Angels All-Time ERA Leaders
The Los Angeles Angels have been many names over the years since coming into the league as an expansion team in 1961, but they have always been in Anaheim. They’ve been the LA Angels, California Angels, Anaheim Angels, Los Angeles Angels of Anaheim…am I missing any? One thing is for sure. After experiencing many lean years, the team has been dominant as of late as I write this in 2010, and won their first championship in 2002 against their state rival Giants. Here is a short list of the Angels’ all-time leaders in ERA to date:
Andy Messersmith (2.78)—Andy Messersmith began his career with the Angels and pitched for them from 1968 to 1972. He ranks first in the team’s history with a 2.78 ERA, and had a career best 2.21 mark as a relief pitcher his rookie year. But Messersmith’s best overall season as an Angel was arguably 1969. That year, Messersmith went 16-11 with a 2.52 ERA and 211 strikeouts.
Dean Chance (2.83)—Dean Chance also began his career with the Angels, and played in Anaheim from 1961 to 1966. Chance still ranks second in franchise history with a 2.83 earned run average, and his best season was in an Angels’ uniform in 1964. That year, Chance went 20-9 (tied career high in wins), with a career best 1.65 ERA, 207 strikeouts, 15 complete games and 11 shutouts. The ERA, wins, complete games and shutouts all led the AL, and as a results Chance won the American League Cy Young that year, and also finished fifth in the AL MVP voting.
Troy Percival (2.99)—Troy Percival was one of the most dominant relief pitchers of his time, and pitched for the Angels from 1995 to 2004. Percival ranks third in Angels’ history with a 2.99 ERA, and had a career best 1.80 mark with St. Louis. But his best season as an Angel may have been his best overall—in 2002, the year the Angels won it all. That year, Percival went 4-1 with a 1.92 ERA, 40 saves, and 68 strikeouts in just 56 innings of work.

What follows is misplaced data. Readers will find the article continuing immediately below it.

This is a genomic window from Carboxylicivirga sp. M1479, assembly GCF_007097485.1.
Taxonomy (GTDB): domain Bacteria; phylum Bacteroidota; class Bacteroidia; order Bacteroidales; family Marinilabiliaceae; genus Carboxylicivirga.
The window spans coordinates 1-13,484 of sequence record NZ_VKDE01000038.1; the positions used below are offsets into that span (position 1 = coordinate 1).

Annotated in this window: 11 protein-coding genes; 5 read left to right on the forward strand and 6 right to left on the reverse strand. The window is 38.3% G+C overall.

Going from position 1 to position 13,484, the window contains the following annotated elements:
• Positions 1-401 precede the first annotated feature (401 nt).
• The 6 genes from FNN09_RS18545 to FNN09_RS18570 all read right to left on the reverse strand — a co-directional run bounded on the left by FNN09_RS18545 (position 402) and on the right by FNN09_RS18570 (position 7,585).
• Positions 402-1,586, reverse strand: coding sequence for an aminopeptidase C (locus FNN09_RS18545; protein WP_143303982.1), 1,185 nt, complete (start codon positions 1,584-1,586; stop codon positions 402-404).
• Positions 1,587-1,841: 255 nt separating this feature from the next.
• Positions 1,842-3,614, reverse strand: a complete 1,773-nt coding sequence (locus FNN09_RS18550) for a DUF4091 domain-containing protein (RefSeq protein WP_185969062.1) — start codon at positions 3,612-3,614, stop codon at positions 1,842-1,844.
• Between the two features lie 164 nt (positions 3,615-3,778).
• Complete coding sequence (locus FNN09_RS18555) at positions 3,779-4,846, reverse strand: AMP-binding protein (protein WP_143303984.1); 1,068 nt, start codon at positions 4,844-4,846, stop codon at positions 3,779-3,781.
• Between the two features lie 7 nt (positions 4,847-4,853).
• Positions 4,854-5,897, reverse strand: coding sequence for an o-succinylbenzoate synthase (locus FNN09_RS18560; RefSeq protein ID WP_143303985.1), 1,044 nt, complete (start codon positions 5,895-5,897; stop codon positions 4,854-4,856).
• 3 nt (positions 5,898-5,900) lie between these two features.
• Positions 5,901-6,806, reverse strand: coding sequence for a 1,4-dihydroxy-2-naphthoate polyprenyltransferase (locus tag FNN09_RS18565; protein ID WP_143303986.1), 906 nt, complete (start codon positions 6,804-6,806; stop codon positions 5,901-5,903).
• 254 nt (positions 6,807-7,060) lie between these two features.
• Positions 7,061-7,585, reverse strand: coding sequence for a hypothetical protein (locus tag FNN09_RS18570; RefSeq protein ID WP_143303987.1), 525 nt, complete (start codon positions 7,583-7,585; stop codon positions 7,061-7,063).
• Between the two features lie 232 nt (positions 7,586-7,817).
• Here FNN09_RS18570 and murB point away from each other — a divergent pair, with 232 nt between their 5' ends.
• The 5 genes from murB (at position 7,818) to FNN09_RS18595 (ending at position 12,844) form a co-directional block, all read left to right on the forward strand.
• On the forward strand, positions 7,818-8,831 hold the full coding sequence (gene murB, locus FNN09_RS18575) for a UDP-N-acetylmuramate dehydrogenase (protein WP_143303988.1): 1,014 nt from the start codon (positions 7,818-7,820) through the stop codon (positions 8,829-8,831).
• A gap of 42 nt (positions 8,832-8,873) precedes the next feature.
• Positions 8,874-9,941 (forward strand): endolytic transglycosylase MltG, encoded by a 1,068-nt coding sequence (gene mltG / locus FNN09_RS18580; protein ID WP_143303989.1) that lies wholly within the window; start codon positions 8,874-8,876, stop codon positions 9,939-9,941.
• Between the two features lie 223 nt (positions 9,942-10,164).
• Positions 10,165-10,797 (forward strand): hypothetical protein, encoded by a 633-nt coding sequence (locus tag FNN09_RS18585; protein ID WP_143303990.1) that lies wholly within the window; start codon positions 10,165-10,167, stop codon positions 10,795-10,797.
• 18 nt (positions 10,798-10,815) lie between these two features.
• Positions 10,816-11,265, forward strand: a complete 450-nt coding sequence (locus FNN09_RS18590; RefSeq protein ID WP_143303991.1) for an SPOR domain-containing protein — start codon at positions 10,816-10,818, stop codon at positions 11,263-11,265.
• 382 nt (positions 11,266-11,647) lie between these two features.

Scot Shields (3.03)—Scot Shields has been with the Angels his entire career, from 2001 until now as I write this in 2010. He has mostly been a relief pitcher and a very good one at that. Shields ranks fourth in team history with a 3.03 earned run average, and in 2001 he appeared in 8 games without giving up an earned run. But his best overall season was probably 2005. That year, Shields had a career high in wins (10, against 11 losses), 2.75 ERA, 7 saves, and 98 strikeouts in 91 innings pitched.
Nolan Ryan (3.07)—Nolan Ryan began his career with the Mets, but after being traded to the Angels he really blossomed. Ryan pitched for the Angels from 1972 to 1979, and ranks fifth in franchise history with a 3.07 ERA. His best ERA was a 1.69 mark with Houston in 1981. But Ryan’s best season as an Angel was probably 1974. That year, Ryan went 22-16 (career high in wins), with a 2.89 ERA and 367 strikeouts (led the American League).
More by this Author
The St. Louis Cardinals have long been a franchise associated with “small ball,” or manufacturing runs with speed and timely hitting. So it’s no surprise that they have fielded two of the greatest base...
Catcher Carlton Fisk may have hit the most memorable home run in Red Sox history (in Game 6 of the '75 World Series), but this list is strictly based on the Sox' all-time leaders in home runs while with the team. Fisk...
I've had a ton of great feedback on the Applebee's and Outback Steakhouse hubs on this topic so far, so I'm going to keep doing more. This next hub will focus on a sample menu from Chili's Restaurants. As a rule,...
No comments yet.